Today, an immigrant green card holder mandatorily detained pending his removal proceedings, without bail and without counsel, due to a minor crime committed perhaps long ago, faces a dire fate. If he contests his case, he may remain incarcerated in substandard conditions for months or years. While incarcerated, he will likely be unable to acquire a lawyer, access family who might assist him, obtain key evidence, or contact witnesses. In these circumstances, he will nearly inevitably lose his deportation case and be banished abroad from work, family, and friends. The immigrant's one chance to escape these cascading events is the …


Conceptualizing Constitutional Litigation As Anti-Government Expression: A Speech-Centered Theory Of Court Access, Robert L. Tsai Aug 2012

Conceptualizing Constitutional Litigation As Anti-Government Expression: A Speech-Centered Theory Of Court Access, Robert L. Tsai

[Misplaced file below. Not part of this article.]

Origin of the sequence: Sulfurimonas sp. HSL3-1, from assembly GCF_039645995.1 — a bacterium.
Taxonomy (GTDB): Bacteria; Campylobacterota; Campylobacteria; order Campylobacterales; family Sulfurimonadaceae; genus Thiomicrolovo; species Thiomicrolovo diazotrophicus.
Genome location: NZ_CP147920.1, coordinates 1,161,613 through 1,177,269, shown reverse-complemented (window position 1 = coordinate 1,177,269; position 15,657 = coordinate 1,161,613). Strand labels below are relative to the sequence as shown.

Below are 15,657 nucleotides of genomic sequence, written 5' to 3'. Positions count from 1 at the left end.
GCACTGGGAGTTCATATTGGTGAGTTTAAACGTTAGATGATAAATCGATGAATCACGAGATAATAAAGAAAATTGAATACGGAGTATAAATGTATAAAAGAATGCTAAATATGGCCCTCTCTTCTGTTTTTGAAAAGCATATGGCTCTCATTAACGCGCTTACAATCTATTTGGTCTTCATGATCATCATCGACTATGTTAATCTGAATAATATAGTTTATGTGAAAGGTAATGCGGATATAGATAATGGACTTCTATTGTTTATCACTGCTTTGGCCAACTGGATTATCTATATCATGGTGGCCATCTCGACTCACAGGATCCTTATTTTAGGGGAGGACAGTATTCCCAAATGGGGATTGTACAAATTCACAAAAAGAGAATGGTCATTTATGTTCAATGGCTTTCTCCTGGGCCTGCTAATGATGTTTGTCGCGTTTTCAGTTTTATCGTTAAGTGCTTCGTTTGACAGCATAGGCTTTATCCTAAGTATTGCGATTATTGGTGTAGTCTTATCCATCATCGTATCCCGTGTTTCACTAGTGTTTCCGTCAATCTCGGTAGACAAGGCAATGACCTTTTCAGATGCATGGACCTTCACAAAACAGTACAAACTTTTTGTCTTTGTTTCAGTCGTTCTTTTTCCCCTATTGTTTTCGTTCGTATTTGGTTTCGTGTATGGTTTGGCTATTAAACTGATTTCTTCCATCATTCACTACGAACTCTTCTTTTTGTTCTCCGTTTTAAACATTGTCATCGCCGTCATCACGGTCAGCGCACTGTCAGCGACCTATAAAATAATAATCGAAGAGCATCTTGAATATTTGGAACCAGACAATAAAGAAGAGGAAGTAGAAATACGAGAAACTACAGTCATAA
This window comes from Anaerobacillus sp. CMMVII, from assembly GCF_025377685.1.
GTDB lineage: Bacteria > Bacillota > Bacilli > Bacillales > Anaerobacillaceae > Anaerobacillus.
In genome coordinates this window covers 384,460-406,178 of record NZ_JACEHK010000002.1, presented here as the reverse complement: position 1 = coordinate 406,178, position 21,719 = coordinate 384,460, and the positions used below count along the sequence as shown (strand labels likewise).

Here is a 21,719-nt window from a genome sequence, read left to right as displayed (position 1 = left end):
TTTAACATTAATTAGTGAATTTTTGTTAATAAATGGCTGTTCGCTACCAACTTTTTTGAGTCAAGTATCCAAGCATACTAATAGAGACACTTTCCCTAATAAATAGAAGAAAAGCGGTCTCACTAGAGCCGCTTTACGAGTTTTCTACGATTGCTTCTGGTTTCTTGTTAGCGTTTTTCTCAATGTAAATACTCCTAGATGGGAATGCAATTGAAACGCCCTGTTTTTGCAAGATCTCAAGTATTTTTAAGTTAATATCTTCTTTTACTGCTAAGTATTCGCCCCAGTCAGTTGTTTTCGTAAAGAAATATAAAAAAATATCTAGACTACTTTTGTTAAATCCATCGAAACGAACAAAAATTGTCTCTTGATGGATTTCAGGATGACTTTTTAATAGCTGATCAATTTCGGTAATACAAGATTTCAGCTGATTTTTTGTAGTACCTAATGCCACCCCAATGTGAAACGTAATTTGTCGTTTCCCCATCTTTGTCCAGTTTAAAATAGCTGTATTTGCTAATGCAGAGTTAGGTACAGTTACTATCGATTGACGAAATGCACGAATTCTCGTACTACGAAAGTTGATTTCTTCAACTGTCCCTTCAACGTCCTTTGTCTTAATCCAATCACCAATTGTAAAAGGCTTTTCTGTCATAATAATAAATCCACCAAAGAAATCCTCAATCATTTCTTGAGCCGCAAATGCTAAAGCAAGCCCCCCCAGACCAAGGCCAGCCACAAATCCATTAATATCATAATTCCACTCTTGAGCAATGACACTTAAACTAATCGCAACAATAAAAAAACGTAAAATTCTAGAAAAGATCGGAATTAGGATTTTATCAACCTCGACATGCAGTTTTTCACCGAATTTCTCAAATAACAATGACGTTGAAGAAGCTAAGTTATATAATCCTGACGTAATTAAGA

Robert L Tsai

This Article proposes a speech-based right of court access. First, it finds the traditional due process approach to be analytically incoherent and of limited practical value. Second, it contends that history, constitutional structure, and theory all support conceiving of the right of access as the modern analogue to the right to petition government for redress. Third, the Article explores the ways in which the civil rights plaintiff's lawsuit tracks the behavior of the traditional dissident. Fourth, by way of a case study, the essay argues that recent restrictions - notably, a congressional limitation on the amount of fees counsel for …


How Not To Criminalize Cyberbullying, Lyrissa Barnett Lidsky, Andrea Garcia Jul 2012

How Not To Criminalize Cyberbullying, Lyrissa Barnett Lidsky, Andrea Garcia

UF Law Faculty Publications

This essay provides a sustained constitutional critique of the growing body of laws criminalizing cyberbullying. These laws typically proceed by either modernizing existing harassment and stalking laws or crafting new criminal offenses. Both paths are beset with First Amendment perils, which this essay illustrates through 'case studies' of selected legislative efforts. Though sympathetic to the aims of these new laws, this essay contends that reflexive criminalization in response to tragic cyberbullying incidents has led law-makers to conflate cyberbullying as a social problem with cyberbullying as a criminal problem, creating pernicious consequences. The legislative zeal to eradicate cyberbullying potentially produces disproportionate …